The InSight mission is scheduled to land on Mars on Sept. 28, 2016 to investigate the deep interior and seismology of the planet. This is the first time such a study has been done on Mars and scientists are hoping it will uncover important details about Martian quakes, the interior structure of Mars and the evolution of all rocky planets, including Earth. 

Participants in this fly-your-name opportunity will earn "frequent-flier" points as part of NASA's Journey to Mars campaign. Started with the December 2014 flight of NASA's Orion spacecraft, the campaign offers several opportunities to send your name to Mars -- and collect points -- on NASA missions preparing for human exploration of the Red Planet.

Explore More!

TAGS: Mars, Send Your Name, Fly Your Name, Frequent Flier, InSight, Missions

  • NASA/JPL Edu
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Pi in the Sky Infographic


UPDATE - March 17, 2014: The pi challenge answer key is now available for download.


In honor of everyone's favorite mathematical holiday, Pi Day, which celebrates the mathematical constant 3.14 on March 14, NASA/JPL Edu has crafted a set of stellar middle- and high-school math problems to show students that pi is more than just a fancy number.

Pi is all over our skies! It helps power our spacecraft, keeps our Mars rovers' wheels spinning, lets us peer beneath the clouds on Jupiter and gives us new perspectives on Earth. Take part in the fun and see if your classroom can solve some of the same problems that real NASA scientists and engineers do.

Each pi-filled word problem gets a graphic treatment in this printable infographic (available in both poster-size and 8.5-by-11 handouts) that helps students visualize the steps they need to get to a solution. A companion answer key is also available below and walks students through each step of the solutions. It can be printed on the back of the problem-set infographic for an educational classroom poster.

"Pi in the Sky" Downloads:

TAGS: Pi Day, Infographics, Curiosity, Mars, SMAP, Earth, Juno, Jupiter, Cassini, Saturn, K-12

  • Kim Orr
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Andrew Crawford interviews Jaime Waydo

Two weeks before I returned to NASA's Jet Propulsion Laboratory in Pasadena, Calif., for my second internship working on projects with the Deep Space Network and the Department of Defense, something special happened. I was poised to present my research from JPL and Montana State University's Space Science and Engineering Laboratory -- where I've been building cube-satellites while going to school -- as part of the Montana Space Grant Consortium Research Symposium. The crowd was full of distinguished scientists and professors, but there was one face that stood out among the rest. She helped send robots to Mars, she's a famous public speaker, and she has a passion for space exploration. But more than that, her perseverance and drive are an inspiration to me. (Plus, like me, she's from Montana!)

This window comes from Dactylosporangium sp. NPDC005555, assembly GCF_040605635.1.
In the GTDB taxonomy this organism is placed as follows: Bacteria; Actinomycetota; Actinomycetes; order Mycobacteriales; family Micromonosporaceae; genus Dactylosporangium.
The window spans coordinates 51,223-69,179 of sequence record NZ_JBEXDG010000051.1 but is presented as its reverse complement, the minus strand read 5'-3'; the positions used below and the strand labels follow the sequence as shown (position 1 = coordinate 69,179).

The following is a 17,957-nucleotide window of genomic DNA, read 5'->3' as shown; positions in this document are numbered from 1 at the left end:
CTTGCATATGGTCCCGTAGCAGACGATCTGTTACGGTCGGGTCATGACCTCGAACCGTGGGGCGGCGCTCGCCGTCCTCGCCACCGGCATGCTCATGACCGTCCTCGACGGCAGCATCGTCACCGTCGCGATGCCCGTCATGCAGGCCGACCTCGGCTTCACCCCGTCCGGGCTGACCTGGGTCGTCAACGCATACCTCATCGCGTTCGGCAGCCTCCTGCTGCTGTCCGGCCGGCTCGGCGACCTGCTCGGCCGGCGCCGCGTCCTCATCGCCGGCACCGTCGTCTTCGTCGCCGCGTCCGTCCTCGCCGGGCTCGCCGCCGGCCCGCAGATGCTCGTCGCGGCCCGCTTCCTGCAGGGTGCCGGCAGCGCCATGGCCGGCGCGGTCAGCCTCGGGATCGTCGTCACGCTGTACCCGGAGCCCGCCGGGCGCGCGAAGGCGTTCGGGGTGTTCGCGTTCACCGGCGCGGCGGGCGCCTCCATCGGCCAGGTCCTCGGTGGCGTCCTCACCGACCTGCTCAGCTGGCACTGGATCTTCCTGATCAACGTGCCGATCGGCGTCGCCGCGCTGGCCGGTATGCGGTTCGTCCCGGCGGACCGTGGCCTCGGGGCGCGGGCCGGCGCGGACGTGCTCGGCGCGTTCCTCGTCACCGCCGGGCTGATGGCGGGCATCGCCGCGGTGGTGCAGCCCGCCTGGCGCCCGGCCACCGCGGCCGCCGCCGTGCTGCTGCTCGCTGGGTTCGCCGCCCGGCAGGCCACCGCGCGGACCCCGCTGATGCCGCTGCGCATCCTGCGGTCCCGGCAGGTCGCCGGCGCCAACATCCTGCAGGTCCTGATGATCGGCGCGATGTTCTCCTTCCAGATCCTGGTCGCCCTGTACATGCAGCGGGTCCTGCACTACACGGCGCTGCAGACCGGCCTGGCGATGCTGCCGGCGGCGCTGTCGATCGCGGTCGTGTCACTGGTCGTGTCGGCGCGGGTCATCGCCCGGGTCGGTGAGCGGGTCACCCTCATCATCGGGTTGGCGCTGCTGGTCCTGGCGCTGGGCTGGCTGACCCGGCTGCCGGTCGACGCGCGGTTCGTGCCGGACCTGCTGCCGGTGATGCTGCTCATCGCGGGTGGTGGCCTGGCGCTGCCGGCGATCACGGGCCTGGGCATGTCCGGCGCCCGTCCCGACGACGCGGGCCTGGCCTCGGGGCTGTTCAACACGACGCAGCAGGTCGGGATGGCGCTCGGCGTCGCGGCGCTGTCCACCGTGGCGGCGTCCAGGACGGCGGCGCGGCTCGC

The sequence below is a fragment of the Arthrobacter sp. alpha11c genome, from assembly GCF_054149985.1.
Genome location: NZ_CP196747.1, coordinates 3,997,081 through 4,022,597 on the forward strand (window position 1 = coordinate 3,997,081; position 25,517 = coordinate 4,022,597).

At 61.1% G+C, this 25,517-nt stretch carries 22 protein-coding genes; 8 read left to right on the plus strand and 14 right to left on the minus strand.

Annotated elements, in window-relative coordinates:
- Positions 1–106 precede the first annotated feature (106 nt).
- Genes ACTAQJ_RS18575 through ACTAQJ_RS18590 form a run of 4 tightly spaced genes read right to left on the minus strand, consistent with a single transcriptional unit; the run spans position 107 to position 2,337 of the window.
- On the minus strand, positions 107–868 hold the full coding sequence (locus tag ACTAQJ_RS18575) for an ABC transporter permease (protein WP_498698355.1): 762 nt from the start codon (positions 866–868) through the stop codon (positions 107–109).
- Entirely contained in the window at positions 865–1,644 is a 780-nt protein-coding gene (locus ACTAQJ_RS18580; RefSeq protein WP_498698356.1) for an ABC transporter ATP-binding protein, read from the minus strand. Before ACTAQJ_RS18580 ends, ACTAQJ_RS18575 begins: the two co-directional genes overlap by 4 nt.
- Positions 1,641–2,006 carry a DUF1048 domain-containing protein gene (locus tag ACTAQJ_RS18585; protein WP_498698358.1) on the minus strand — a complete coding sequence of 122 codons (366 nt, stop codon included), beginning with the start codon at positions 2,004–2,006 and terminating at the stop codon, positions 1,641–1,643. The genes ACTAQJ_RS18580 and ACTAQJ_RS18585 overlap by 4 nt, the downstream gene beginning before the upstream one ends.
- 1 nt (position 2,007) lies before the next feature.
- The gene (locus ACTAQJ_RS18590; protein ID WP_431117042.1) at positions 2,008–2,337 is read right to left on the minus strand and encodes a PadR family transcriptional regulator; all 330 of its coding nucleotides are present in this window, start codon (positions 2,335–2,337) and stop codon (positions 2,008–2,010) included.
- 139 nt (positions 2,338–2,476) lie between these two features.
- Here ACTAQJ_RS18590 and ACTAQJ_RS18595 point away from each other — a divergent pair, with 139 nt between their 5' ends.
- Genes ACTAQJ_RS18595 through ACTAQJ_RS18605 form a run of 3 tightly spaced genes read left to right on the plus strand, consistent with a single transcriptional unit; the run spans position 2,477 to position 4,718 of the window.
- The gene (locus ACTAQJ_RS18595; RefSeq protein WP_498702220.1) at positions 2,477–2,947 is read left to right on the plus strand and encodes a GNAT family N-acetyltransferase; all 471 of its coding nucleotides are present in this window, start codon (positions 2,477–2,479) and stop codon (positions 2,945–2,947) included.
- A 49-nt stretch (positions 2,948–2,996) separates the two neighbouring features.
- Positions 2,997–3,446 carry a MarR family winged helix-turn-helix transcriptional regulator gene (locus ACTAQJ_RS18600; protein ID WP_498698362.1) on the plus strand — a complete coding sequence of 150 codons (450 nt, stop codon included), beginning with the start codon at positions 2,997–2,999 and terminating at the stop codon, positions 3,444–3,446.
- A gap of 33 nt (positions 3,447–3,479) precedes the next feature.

The face I was looking at was that of Jaime Waydo, the mobility team lead mechanical systems engineer for NASA's next Mars rover, Curiosity, which is scheduled to land on Mars on August 5. An MSU mechanical engineering alum, Jaime went through the same program and schooling that I'm going through and was returning to her alma mater to speak to the next generation of explorers and engineers after working on two successful Mars rover missions and leading the mobility team on a third. Space Grant, the program that brought me to JPL for my internship, thought it would be a great idea that Jaime and I meet. (Little did I know she would be listening to my speeches!) What follows is our conversation, which not only highlighted the power of education -- and my JPL internship -- but also reaffirmed my passion to reach for the stars.

Me: Do you giggle every night when you go to bed knowing that you work for JPL?

Jaime: Umm, yes ... a little bit. I remember one time my boss looked at me and said, "Jaime, you've been putting in a ton of hours, we can get you some overtime pay," and I looked at him and I said, "I can't believe I get paid to work here!"

Me: When you were growing up in Montana, did you ever think that you would someday be working for NASA, or was that a childhood goal?

Jaime: In our science class in seventh grade, we learned about NASA's Viking spacecraft landing on Mars, and I was especially attracted to Viking because it landed the year I was born. I looked at my teacher and said, "I'm going to build stuff that will go to Mars!" The stars aligned, and I got to go to JPL at a time when there were Mars missions all the time. And I got to work on two of the most famous Mars landings of all time and soon to be a third. It's been a great career.